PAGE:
Analysis of Loftus V. Nazari

June 19, 2014

“Plastic Surgery Practice investigates the real meaning behind Loftus v Nazari”

 William Payton and Alayna Zayas, Plastic Surgury Practice

“Horrible scars.” “Permanent nerve damage.” “Disfigured.” Patients have every right to describe your surgical results in such terms on Internet review sites. Or so it would appear, if a ruling handed down in federal court last month is deemed instructive to other courts. Loftus v Nazari (ED Ky, May 13, 2014) echoes numerous rulings against service providers who have filed libel suits against the authors of negative customer reviews posted online.

Loftus v Nazari is not the first such case to be lost by a surgeon, and it won’t be the last. It may be a hard pill for doctors to swallow, but it also highlights how important it is for doctors to familiarize themselves with the principles of defamation and liability, to avoid filing costly and wasteful lawsuits.

Richard M. Escoffery, an Atlanta-based attorney who helps his clients proactively manage online consumer reviews and address reputation attacks, believes the court conducted a fairly routine analysis to determine whether the statements at issue were defamatory or protected opinion. While not a watershed decision, he says, “What makes the case of interest is that these statements were made online, and the court recognized ‘[i]n the present Internet age’ that opinions made online have some social utility.”

In 2006, Jean Loftus, MD, a plastic surgeon with practices in Cincinnati and Fort Wright, Ky, performed an arm lift, abdominoplasty, breast augmentation with implants, and breast lift on Catherine Nazari. Unhappy with the results, Nazari posted negative reviews on three separate websites. Most notably, Nazari stated, “I had plastic surgery done by Dr Jean Loftus only to be left with permanent nerve damage in both arms, severe abdominal pain, horrible scars, and disfigurement in both breasts as a result of her mistakes.”

In response to Nazari’s posts, Dr Loftus filed a lawsuit for defamation and interference with future business prospects. Nazari filed counterclaims for defamation, invasion of privacy, malicious prosecution, and intentional infliction of emotional distress. The court dismissed all claims on summary judgment, meaning the court did not think there was enough evidence to warrant a trial for any of the claims.

The crux of the case is the defamation claim against Nazari. Defamation is an intentionally false statement which is publicly spoken (slander) or written (libel) that damages another person’s reputation. In general, to establish defamation, a plaintiff has to show: (1) there was a false statement; (2) the statement was communicated to a third party; (3) the statement was negligently or intentionally made without reason to believe it was true; and (4) the plaintiff’s reputation was harmed. Courts will assess the circumstances surrounding the statement and consider its effect upon the average reader or listener.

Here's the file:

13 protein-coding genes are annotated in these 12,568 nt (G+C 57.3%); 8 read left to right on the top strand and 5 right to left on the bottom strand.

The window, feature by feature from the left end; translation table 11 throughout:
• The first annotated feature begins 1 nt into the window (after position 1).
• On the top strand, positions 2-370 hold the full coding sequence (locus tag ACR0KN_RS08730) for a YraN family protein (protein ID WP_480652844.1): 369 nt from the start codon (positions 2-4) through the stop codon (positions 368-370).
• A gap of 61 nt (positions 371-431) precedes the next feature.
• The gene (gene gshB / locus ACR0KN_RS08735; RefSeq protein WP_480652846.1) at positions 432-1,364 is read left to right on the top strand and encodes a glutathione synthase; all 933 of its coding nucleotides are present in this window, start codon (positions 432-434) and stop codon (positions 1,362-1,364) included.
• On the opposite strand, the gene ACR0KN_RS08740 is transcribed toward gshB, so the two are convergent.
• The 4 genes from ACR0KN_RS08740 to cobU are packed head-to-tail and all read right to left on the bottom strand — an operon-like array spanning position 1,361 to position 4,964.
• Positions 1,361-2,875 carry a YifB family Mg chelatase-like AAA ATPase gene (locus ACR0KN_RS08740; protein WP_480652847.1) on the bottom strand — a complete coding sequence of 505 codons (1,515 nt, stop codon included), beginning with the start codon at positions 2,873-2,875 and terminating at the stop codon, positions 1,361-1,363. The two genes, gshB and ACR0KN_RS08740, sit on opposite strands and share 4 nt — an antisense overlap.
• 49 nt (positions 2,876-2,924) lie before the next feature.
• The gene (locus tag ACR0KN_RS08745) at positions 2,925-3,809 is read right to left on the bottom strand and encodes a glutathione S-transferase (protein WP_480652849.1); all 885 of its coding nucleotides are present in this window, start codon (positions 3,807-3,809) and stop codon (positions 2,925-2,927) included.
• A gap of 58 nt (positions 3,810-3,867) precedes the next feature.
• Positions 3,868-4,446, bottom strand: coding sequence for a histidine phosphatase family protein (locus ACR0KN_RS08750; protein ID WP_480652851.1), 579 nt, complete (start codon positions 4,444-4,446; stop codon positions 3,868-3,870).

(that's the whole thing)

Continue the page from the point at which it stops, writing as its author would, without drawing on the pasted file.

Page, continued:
The court surmised, “Basically, she says she had the surgery, and she has the unfortunate conditions described. Also, in her opinion, they are the result of the surgery, which also in her opinion involved negligence on the part of Dr Loftus.”

” What is more, the court recognized that because the postings were made on ‘opinion websites,’ one would logically presume they were her opinion. “It’s an example of how application of the same law in the context of social media/the Internet can produce somewhat different results,” Escoffery explains.

Litigating a defamation claim is expensive, risky, and almost always a last resort. “Is it worth it to sue? Probably not,” says Joseph Niamtu III, DMD, a Virginia-based cosmetic facial surgeon who teaches fellow surgeons about managing their reputations online. “If you try to fight fire with fire, it will probably backfire.”

Escoffery agrees. Even if a physician prevails in a defamation case, “What’s the value of an uncollectable judgment? Winning a lawsuit might not be worth the cost if the defendant doesn’t have deep pockets,” he says.

Paradoxically, the publicity surrounding a defamation case may bring unwanted attention to the very information the physician sought to be suppressed. Lastly, potential plaintiffs should be aware of anti-SLAPP (Strategic Lawsuits Against Public Participation) statutes. If applicable, the court might dismiss a physician’s claims and award attorney’s fees to the defendant.

“We might take from this case that some courts are less likely to find statements to be defamatory if they are made in this, rather than another, context,” Escoffery says. In today’s online environment, cosmetic surgeons have no choice but to prevent bad reviews, address them when they happen, and, if all else fails, accept them and move on.

William Payton and  Alayna Zayas are contributing writers for Plastic Surgery Practice magazine. They can be reached via PSPeditor@allied360.com.

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